A. It is never possible to know for certain why some individuals, like your husband, would have so many health problems in their 40s or 50s. As you are likely aware, stroke can occur from either atrial fibrillation alone or from damaged carotid arteries that lead to the brain, or both. In order to best decrease his risk of stroke, the Coumadin prevents blood clots from forming and traveling to the brain. The other medications prevent artery damage, and help to decrease the risk of heart attack and stroke. But, while these medications are effective at diminishing the effects of the diseases, they are a cure. The impact of continued smoking is profound, and can diminish the benefit of Coumadin (tobacco makes blood clot more easily), blood pressure pills (tobacco raises blood pressure), and cholesterol lowering drugs (tobacco directly damages the artery wall). He needs to stop smoking. Until then, taking medications regularly and as prescribed likely has helped your husband more than not being on them by providing him at least some protection.

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Leg Pain / Cramps

Q. I have leg cramps at night. Are these signs of peripheral arterial disease?

A. Nocturnal leg cramps are not a typical symptom of PAD but leg cramps when walking are. Cramps you experience while walking can be a sign that the muscles are not receiving enough oxygen rich blood due to PAD. There are many reasons for leg cramps at night such as exercising without stretching, “restless legs”, or a muscle strain. You should bring any concern about long-term pain to your physician's attention.

Q. What is the difference between a "Charlie horse" and pain from intermittent claudication?

A. Pain from intermittent claudication is caused by your leg muscles not receiving the oxygen rich blood they require during exercise. The pain can be severe enough to hinder a person from walking. A "Charlie horse" is a leg cramp in the muscle and can normally be relieved by rubbing or massaging, and this may occur at rest or merely with stretching. The pain from intermittent claudication will always subside upon resting. If you are not sure if you have PAD, see your doctor!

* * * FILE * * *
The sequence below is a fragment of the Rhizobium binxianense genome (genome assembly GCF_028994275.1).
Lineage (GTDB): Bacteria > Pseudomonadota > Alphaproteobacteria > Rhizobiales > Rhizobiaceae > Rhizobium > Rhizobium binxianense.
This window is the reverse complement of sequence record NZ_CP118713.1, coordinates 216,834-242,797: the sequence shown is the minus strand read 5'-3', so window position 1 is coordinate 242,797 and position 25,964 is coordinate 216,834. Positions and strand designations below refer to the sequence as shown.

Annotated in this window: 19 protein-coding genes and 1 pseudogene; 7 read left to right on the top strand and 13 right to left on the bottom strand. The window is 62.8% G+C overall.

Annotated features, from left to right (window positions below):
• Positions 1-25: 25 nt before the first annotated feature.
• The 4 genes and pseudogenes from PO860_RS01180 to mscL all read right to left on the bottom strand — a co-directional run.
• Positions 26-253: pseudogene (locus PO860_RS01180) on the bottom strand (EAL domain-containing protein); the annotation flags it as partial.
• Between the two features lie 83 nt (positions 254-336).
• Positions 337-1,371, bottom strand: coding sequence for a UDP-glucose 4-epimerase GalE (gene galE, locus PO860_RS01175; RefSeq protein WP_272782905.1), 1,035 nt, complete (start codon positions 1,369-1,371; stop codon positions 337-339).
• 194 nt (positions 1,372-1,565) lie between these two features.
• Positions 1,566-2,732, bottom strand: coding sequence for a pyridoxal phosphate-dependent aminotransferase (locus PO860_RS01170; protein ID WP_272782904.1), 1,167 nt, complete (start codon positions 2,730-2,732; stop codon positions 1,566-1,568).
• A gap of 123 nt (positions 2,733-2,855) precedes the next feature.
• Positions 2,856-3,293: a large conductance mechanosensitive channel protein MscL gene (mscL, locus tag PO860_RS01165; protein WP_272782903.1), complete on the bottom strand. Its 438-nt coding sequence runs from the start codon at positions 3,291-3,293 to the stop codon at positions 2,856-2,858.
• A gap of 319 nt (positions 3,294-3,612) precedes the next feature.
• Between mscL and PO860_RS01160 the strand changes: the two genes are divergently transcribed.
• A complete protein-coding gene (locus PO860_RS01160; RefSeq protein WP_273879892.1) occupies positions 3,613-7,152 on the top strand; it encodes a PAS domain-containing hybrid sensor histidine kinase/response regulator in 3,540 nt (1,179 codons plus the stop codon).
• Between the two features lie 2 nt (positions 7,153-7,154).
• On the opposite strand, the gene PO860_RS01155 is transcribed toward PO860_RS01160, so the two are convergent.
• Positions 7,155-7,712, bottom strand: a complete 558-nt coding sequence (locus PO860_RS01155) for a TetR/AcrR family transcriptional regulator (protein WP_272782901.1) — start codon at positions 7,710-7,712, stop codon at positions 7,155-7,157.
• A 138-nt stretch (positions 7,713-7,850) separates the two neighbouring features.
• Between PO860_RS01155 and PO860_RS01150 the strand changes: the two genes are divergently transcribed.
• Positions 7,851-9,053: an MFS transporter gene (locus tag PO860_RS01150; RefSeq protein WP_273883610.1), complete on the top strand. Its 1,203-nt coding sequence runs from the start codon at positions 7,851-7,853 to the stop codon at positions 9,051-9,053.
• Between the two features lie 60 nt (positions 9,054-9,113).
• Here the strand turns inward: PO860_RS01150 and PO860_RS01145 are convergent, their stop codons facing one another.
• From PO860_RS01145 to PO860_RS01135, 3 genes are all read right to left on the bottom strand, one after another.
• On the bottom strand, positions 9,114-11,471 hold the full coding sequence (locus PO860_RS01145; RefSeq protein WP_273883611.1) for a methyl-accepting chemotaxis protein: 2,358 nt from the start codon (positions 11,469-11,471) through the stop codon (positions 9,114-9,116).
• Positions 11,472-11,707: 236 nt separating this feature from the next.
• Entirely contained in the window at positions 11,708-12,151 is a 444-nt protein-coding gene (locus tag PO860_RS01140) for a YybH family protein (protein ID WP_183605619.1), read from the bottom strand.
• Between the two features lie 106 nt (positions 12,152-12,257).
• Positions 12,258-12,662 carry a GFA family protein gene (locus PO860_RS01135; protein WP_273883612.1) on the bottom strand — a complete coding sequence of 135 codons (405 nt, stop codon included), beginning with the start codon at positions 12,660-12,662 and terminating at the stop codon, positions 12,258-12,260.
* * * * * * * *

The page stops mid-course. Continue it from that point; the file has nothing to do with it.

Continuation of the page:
Q. Recently my husband has been having hot flushes in his feet, sometimes in one foot, sometimes the other. Could this be a sign of vascular disease? It seems to occur after he has been sitting around then starts to walk around.

A. The symptoms you describe are not those of PAD or any other serious vascular disease. They could be related to autonomic nerve dysfunction, which control dilation or constriction of blood vessels, but it is not possible to tell from your brief description.

Q. My feet and legs have been tingling and they hurt when I walk, but when I rest they feel better. I am a little scared. How do I know if it's bad enough to be amputated?

A. Only a doctor can determine if you will require an amputation. However, please do not delay. Visit your doctor as quickly as possible to make a proper diagnosis, and begin treatment. Be assured that amputation is never taken lightly by any health care provider. Earlier determination, however, will help you achieve a better result.

Q. Is bicycle riding good for eliminating pain from claudication?

A. While riding a bike is good exercise and good for your heart, it does not work the muscles that are impacted by claudication as well as walking. Walking has been proven to be the best form of exercise in treatment for PAD. It can increase the time before the onset of leg pain by one-half to three times.

Q. I have started having pain in my buttock, hip and thigh down the back and outside on the right leg only. The pain is much worse when I sit (have tried many different positions thinking I was cutting off circulation) and at night unable to sleep. I am 64 years old and while I am active, I do not have an exercise program. Any suggestions for me?

A. The symptoms for peripheral arterial disease (PAD) do include pain in the buttock, thigh and calf but it usually occurs when walking, and then stops when you stop. This is not your situation, so you probably do not have PAD. This can easily be determined by having an ankle brachial index (ABI) that compares blood pressure measurements at the ankles with those at the arms. Because your pain occurs mostly when you sit, it sounds as if it might be more likely related to nerve compression in your back. We strongly suggest you see a health care professional, particularly a spine specialist (orthopedist or neurosurgeon) for a complete checkup. Once your pain has been cleared up, you should ask your physician what exercise would be best for you, as the benefits from exercise would be helpful for your general health.

Q. My wife has an infection in her toe which has persisted for over a month. She had a Doppler exam of the right leg but it was negative. Still her doctor believes the problem is vascular. Do you have information on the Internet where I could read a simple description of this problem?

A. Your wife's doctor is probably correct in suspecting that she has vascular disease. A foot ulcer or sore that does not heal can be a strong indication of peripheral arterial disease (PAD). It is possible that her arteries are narrowed or blocked and are not delivering a sufficient amount of blood to her feet. Not all cases of arterial disease will show up on Doppler tests or ankle brachial index tests, especially if the arteries are significantly hardened or calcified due to diabetes or normal aging. You can read about further diagnostic tests in the Risk Factors for Peripheral Arterial Disease section. We encourage you and your wife to continue working closely with her doctors and continue to ask good questions.